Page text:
Bridge Pier

Mike Sellers inspects one of the bridge piers built in the 1800s.

NEWTOWN TOWNSHIP >> Plans to build a pedestrian footbridge over Newtown Creek are one step closer to reality.

At the Nov. 26 meeting, the board of supervisors voted 4-0 to start the ball rolling for the non-profit Newtown Creek Coalition to look into getting state money to build a new structure using six existing stone piers of an old trolley line that was discontinued in 1923.

The trolley ran along Penn Street, State and crossed the creek at Frost Lane before continuing to Doylestown.

Voting to set up a three-party study group between the township, the coalition and Newtown Borough were: Chairman Phil Calabro, along with Supervisors Linda Bobrin, Dennis Fisher and John Mack. Supervisor Kyle Davis did not attend the meeting.

“The footbridge would create a safe recreational pedestrian connection between the township and the borough,” said Mike Sellers, president of the Newtown Creek Coalition.

In his 40-minute presentation to the supervisors, Sellers said the current three bridges over the creek at Jefferson Street, Washington Avenue and Centre Avenue, each only have one sidewalk and are “a challenge and sometimes dangerous” for pedestrians to use.

He also noted that the township has a comprehensive trail plan in place and that this bridge would be an addition of linking trails on both sides of the creek.

Currently, the township has received a $375,000 state grant for developing the Lower Dolington Road Trail and has also allocated about $145,000 in local funding in 2020 for the project. It will be used to build the one-mile, 10-foot-wide multi-use trail which will run from Frost Lane to Upper Silver Lake Road. It would have pedestrian crossings and several stop signs along the way to make it more of a safer route.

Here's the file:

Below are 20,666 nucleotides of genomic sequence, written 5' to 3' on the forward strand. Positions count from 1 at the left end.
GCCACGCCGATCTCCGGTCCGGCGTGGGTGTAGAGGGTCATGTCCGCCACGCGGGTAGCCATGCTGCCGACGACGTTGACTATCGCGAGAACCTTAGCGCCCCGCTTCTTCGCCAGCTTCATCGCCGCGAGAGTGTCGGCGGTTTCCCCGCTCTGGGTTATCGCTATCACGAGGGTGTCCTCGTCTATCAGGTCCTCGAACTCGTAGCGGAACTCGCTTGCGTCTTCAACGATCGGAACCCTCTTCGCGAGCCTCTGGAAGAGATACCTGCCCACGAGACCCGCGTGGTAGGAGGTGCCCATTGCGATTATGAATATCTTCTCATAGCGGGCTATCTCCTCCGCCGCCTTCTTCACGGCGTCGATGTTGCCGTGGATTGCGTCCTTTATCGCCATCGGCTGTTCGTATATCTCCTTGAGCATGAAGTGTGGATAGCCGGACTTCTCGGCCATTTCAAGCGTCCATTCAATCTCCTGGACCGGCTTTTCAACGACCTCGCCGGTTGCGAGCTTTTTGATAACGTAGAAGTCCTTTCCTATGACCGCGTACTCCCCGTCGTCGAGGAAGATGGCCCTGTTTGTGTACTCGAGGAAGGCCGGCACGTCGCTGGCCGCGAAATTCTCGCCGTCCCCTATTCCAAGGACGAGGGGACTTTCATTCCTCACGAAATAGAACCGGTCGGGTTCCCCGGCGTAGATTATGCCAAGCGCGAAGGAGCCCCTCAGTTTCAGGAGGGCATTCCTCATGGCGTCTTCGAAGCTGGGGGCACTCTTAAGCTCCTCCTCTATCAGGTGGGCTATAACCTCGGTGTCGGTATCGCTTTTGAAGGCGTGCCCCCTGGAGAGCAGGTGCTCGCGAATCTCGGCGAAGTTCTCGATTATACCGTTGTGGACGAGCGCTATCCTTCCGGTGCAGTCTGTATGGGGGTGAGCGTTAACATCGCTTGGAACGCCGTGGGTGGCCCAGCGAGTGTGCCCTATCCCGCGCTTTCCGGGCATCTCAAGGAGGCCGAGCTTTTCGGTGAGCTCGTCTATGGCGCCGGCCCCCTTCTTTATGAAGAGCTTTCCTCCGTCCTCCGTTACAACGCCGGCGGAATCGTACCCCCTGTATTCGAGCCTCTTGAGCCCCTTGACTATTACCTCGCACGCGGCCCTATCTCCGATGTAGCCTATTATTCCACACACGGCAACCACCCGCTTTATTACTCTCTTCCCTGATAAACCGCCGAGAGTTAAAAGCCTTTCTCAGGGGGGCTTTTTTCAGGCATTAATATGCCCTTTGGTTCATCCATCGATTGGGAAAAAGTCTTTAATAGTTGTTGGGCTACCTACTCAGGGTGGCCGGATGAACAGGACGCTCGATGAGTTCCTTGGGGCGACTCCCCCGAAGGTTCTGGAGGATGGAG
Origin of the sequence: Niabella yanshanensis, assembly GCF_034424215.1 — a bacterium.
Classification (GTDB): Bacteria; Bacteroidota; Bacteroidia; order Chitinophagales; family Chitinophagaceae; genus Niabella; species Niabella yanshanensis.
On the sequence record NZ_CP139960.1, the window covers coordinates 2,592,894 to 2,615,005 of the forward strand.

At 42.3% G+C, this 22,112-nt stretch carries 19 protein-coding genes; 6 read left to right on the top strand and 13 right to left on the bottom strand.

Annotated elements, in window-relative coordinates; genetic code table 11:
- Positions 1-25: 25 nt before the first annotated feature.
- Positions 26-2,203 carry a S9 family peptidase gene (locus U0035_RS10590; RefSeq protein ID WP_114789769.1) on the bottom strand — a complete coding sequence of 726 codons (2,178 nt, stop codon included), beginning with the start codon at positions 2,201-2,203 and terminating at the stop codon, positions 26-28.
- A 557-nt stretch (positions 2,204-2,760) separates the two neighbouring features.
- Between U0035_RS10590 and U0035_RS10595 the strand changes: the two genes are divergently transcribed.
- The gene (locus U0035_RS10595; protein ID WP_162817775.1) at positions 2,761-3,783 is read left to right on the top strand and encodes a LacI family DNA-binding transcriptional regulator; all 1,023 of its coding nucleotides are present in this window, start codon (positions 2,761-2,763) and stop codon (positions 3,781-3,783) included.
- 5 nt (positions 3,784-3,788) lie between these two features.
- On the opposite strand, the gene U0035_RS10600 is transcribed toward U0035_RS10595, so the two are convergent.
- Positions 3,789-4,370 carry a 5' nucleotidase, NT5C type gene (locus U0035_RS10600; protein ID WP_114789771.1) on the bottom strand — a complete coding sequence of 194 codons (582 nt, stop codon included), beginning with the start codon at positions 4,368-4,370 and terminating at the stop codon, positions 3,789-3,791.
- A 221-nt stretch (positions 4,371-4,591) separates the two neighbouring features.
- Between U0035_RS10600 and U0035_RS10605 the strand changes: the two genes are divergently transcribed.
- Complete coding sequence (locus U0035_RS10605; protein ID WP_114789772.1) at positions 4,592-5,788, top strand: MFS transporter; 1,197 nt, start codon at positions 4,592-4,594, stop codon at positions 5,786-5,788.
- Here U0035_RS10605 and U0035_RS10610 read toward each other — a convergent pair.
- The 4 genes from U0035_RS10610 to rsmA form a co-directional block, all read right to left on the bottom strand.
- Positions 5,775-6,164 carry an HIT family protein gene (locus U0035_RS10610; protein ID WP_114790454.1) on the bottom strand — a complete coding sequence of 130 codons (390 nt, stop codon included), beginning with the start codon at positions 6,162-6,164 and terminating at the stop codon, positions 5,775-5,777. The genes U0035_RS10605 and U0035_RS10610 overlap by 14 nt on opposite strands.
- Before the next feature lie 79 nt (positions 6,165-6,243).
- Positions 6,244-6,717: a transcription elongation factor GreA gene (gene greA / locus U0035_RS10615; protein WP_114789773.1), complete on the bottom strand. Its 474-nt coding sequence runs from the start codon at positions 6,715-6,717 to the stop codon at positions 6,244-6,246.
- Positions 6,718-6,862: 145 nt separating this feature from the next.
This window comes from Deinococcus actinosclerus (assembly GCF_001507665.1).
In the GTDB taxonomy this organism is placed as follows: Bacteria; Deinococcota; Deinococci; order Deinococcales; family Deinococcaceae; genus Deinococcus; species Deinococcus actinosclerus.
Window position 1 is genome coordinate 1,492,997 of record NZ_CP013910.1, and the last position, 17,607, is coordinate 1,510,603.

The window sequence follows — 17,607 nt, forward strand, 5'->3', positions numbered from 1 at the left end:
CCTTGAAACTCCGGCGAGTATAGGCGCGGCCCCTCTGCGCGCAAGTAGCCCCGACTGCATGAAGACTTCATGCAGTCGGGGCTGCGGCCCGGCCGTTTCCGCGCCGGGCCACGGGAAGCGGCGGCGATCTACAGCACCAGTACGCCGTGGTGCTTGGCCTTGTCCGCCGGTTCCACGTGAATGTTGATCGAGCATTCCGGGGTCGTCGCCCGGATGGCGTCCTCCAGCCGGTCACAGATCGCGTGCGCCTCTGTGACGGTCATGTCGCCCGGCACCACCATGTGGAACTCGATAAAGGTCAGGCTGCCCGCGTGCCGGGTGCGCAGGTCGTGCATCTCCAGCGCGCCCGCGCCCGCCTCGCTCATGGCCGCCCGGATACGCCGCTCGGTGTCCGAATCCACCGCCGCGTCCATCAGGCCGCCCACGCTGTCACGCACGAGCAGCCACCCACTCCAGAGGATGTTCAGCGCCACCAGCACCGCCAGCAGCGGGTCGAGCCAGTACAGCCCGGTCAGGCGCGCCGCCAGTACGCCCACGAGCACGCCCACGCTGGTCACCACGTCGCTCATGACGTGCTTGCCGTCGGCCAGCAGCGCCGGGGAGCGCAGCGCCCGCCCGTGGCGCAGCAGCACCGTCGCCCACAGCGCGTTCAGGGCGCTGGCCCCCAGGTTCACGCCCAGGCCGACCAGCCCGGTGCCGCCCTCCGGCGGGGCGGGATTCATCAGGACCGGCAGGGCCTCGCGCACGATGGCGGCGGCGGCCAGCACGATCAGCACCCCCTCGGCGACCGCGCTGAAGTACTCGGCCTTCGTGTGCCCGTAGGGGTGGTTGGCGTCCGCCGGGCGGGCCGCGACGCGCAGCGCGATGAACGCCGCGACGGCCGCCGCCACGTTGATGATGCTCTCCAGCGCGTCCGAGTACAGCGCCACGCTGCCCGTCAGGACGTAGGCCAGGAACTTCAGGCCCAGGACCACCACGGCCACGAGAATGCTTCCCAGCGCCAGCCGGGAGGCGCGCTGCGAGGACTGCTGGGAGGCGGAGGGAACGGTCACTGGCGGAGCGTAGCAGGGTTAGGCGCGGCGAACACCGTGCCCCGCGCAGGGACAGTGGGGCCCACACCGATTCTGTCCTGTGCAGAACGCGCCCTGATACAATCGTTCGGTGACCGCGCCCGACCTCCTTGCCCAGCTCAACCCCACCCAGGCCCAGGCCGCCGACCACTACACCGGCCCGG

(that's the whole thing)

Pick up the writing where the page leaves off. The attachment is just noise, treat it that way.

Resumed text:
According to Sellers, the state has a number of grants available to fund transportation alternatives, trail expansions, as well as storm water management. And he said that this project falls into all these areas where funding is available.

That state money would mostly come from the Department of Community and Economic Development (DCED) and the Department of Conservation and Natural Resources (DCNR).

“This particular project touches a lot of bases that the Commonwealth likes to fund,” he explained, adding that if Newtown Borough comes on board it would give an extra impetus in getting that funding.

“The Commonwealth likes inter-municipal cooperation,” Sellers asserted.

In addition, he pointed out that while the coalition can advise, it cannot directly apply for the state funding, only municipalities can.

With their vote to look into the feasibility of the footbridge, the supervisors agreed to set up a working group to formally study the proposal and for which grants to apply.

The group would be tasked with coming up with recommendations on how to actually construct the footbridge and if the existing trolley piers can be used.

The next step is for Newtown Borough Council to also approve a resolution to look into the project.

With several borough council members attending the supervisors’ meeting, the approval seems highly likely.

According to Sellers, it would be a “multi-year project” and the grants would be in two phases, for planning and construction.

Until 2016, pedestrians could use a footbridge off of North State Street which was on private property.